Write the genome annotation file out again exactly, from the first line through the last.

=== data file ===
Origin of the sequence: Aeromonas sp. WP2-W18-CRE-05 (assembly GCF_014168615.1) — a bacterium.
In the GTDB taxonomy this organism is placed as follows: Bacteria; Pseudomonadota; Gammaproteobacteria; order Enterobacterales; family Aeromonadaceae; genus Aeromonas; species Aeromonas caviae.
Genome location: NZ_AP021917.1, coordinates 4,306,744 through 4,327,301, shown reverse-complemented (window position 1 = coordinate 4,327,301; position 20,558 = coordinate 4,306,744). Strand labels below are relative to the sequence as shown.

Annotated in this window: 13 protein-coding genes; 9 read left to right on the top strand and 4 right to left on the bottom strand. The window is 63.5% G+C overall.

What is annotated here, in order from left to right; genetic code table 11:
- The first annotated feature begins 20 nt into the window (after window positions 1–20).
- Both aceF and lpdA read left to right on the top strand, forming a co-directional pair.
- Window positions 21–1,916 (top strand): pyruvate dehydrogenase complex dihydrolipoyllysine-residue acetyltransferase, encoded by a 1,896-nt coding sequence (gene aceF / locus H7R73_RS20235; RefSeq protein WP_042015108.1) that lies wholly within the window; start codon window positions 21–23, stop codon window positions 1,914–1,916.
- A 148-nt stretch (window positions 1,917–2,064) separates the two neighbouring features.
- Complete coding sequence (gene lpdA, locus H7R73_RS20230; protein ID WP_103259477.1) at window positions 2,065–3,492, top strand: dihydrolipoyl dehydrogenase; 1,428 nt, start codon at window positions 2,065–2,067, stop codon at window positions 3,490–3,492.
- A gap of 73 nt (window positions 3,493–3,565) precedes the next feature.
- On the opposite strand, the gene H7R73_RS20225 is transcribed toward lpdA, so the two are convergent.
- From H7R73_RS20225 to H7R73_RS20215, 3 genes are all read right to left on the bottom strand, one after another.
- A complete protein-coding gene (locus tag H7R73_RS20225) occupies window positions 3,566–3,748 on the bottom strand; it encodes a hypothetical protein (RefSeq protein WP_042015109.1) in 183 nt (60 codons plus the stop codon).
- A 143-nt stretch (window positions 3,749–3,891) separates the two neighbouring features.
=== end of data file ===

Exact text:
Origin of the sequence: Aeromonas sp. WP2-W18-CRE-05 (assembly GCF_014168615.1) — a bacterium.
In the GTDB taxonomy this organism is placed as follows: Bacteria; Pseudomonadota; Gammaproteobacteria; order Enterobacterales; family Aeromonadaceae; genus Aeromonas; species Aeromonas caviae.
Genome location: NZ_AP021917.1, coordinates 4,306,744 through 4,327,301, shown reverse-complemented (window position 1 = coordinate 4,327,301; position 20,558 = coordinate 4,306,744). Strand labels below are relative to the sequence as shown.

Annotated in this window: 13 protein-coding genes; 9 read left to right on the top strand and 4 right to left on the bottom strand. The window is 63.5% G+C overall.

What is annotated here, in order from left to right; genetic code table 11:
- The first annotated feature begins 20 nt into the window (after window positions 1–20).
- Both aceF and lpdA read left to right on the top strand, forming a co-directional pair.
- Window positions 21–1,916 (top strand): pyruvate dehydrogenase complex dihydrolipoyllysine-residue acetyltransferase, encoded by a 1,896-nt coding sequence (gene aceF / locus H7R73_RS20235; RefSeq protein WP_042015108.1) that lies wholly within the window; start codon window positions 21–23, stop codon window positions 1,914–1,916.
- A 148-nt stretch (window positions 1,917–2,064) separates the two neighbouring features.
- Complete coding sequence (gene lpdA, locus H7R73_RS20230; protein ID WP_103259477.1) at window positions 2,065–3,492, top strand: dihydrolipoyl dehydrogenase; 1,428 nt, start codon at window positions 2,065–2,067, stop codon at window positions 3,490–3,492.
- A gap of 73 nt (window positions 3,493–3,565) precedes the next feature.
- On the opposite strand, the gene H7R73_RS20225 is transcribed toward lpdA, so the two are convergent.
- From H7R73_RS20225 to H7R73_RS20215, 3 genes are all read right to left on the bottom strand, one after another.
- A complete protein-coding gene (locus tag H7R73_RS20225) occupies window positions 3,566–3,748 on the bottom strand; it encodes a hypothetical protein (RefSeq protein WP_042015109.1) in 183 nt (60 codons plus the stop codon).
- A 143-nt stretch (window positions 3,749–3,891) separates the two neighbouring features.